New Hampshire Lawmaker Sponsors Bill to Overturn Smoking Bans

The measure would let privately operated retailers decide on whether to allow smoking on their premises.

January 13, 2017

CONCORD, N.H. – A New Hampshire state representative has introduced a bill that would let privately operated establishments like supermarkets and restaurants decide whether to allow patrons to light up indoors, WMUR-TV reports. A decade ago, the state approved a smoking ban that prohibited smoking indoors at any business.

Rep. Robert Hull said a voter requested HB 279, which he drafted. The bill has been referred to a subcommittee, but there’s no news on when they would vote on it. 

“It's a property-rights issue,” Hull said. “Should the state be deciding what people do inside of private establishments? They are public places, but they are owned by private people, and the owner of the property should decide what's going on.”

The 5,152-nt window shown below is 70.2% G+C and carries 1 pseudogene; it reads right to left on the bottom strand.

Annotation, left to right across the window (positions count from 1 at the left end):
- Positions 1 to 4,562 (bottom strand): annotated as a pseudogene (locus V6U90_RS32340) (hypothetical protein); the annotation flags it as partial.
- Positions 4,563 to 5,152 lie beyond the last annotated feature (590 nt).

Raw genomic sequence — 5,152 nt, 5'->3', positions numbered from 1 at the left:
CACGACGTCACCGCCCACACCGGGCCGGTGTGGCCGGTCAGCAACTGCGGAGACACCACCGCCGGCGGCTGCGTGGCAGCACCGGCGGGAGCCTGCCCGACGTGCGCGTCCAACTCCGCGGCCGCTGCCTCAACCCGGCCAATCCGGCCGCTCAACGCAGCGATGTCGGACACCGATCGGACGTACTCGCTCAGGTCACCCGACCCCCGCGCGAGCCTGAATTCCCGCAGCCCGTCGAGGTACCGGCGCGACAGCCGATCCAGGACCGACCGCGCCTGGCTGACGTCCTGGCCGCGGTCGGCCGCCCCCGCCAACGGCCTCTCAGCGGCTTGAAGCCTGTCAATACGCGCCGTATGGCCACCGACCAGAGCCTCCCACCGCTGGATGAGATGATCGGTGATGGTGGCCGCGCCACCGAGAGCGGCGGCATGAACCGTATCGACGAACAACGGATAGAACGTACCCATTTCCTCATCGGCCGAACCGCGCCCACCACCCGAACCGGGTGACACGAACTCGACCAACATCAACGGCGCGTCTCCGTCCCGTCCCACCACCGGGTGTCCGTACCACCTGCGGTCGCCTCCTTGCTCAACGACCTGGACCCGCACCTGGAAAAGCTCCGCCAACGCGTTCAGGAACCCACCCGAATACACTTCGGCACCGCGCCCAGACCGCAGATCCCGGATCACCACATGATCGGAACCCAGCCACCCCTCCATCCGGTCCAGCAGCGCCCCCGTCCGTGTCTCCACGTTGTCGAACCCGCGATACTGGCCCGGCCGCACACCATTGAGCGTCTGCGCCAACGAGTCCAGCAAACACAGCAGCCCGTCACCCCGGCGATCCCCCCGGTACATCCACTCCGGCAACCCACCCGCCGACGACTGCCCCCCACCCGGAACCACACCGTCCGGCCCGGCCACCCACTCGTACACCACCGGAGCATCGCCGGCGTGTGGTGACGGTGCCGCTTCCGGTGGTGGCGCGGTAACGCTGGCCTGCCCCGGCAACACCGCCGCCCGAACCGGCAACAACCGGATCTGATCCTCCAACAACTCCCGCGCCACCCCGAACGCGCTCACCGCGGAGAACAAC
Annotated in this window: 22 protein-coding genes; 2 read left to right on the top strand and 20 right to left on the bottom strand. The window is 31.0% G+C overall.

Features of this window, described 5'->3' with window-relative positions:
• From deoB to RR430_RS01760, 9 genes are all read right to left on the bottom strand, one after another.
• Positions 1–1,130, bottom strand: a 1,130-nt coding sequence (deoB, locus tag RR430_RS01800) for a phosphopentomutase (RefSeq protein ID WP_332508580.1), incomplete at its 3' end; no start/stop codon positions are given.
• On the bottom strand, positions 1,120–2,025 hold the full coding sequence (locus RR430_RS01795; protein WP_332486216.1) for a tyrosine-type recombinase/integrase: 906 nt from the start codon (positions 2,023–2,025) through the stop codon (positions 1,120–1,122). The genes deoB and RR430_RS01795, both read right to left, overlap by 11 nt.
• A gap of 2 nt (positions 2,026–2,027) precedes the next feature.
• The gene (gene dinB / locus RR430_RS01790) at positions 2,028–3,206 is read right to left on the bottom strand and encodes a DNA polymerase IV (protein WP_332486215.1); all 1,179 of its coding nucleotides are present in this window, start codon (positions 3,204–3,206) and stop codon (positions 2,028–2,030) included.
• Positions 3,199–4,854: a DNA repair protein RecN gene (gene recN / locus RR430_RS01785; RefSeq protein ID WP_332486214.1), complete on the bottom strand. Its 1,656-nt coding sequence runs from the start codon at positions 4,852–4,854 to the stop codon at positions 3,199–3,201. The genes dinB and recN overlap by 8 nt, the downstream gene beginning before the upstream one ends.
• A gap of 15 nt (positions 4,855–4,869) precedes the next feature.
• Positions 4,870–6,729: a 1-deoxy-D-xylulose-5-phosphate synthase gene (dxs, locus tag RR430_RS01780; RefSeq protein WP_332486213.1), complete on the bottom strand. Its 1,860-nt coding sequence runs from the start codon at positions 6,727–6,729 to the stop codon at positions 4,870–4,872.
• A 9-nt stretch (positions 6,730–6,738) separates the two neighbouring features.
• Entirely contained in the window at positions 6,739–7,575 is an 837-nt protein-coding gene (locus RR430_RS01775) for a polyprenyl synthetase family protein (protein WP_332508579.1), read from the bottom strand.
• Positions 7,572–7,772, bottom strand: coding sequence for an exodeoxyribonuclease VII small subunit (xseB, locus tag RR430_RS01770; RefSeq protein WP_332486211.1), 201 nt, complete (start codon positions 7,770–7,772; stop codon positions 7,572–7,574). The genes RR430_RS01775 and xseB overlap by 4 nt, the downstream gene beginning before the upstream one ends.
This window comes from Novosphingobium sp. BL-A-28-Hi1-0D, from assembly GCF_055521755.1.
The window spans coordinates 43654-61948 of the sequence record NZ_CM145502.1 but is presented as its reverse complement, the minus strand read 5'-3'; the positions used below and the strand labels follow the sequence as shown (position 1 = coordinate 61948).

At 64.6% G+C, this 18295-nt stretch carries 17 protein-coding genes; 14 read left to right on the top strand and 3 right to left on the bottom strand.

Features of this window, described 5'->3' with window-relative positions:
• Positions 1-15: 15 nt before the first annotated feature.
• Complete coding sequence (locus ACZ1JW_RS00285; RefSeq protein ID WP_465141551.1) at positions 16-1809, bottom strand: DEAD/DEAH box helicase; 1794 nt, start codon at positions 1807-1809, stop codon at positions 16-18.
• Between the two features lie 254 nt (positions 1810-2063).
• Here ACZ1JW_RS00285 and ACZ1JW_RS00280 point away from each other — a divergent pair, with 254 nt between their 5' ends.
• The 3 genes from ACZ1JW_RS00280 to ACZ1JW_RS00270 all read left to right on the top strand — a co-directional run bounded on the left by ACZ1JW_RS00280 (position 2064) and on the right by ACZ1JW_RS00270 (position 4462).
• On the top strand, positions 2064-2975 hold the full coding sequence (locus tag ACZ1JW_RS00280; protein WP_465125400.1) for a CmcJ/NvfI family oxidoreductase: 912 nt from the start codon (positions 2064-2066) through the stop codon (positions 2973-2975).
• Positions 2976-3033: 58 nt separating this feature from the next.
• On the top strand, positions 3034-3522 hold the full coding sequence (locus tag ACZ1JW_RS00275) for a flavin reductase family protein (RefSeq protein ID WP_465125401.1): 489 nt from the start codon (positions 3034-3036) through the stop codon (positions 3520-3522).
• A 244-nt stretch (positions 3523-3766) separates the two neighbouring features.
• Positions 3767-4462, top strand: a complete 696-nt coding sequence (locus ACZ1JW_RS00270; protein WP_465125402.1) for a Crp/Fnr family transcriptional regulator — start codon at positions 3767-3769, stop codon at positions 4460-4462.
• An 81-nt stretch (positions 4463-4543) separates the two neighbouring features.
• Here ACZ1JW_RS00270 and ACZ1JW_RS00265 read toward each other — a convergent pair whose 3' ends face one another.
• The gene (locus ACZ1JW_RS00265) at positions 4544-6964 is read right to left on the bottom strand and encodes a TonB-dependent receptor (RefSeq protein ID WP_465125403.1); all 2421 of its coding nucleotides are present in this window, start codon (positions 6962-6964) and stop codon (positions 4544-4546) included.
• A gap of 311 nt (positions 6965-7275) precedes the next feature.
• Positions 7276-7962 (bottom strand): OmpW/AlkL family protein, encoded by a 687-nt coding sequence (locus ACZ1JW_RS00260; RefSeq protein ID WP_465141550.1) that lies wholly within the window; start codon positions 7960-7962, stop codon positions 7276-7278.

Already, opponents of the bill have come out in force, including the American Cancer Society. “There are no safe levels of exposure to secondhand smoke, and people that work in restaurants and bars, people that are patrons of those establishments deserve to be protected from the harms of secondhand smoke,” said Michael Rollo with the American Cancer Society.

New Hampshire residents are divided on the issue. “I think bars should be able to choose if they allow it or not. Restaurants, I'm a little more hesitant on because it's more of an eating environment instead of a drinking environment,” said Sarah Gallant of Manchester.

“To go back to the days where you go into a restaurant and if you're a non-smoker, you're exposed to secondhand smoke doesn't appeal to me,” added Ed Gallagher of Manchester.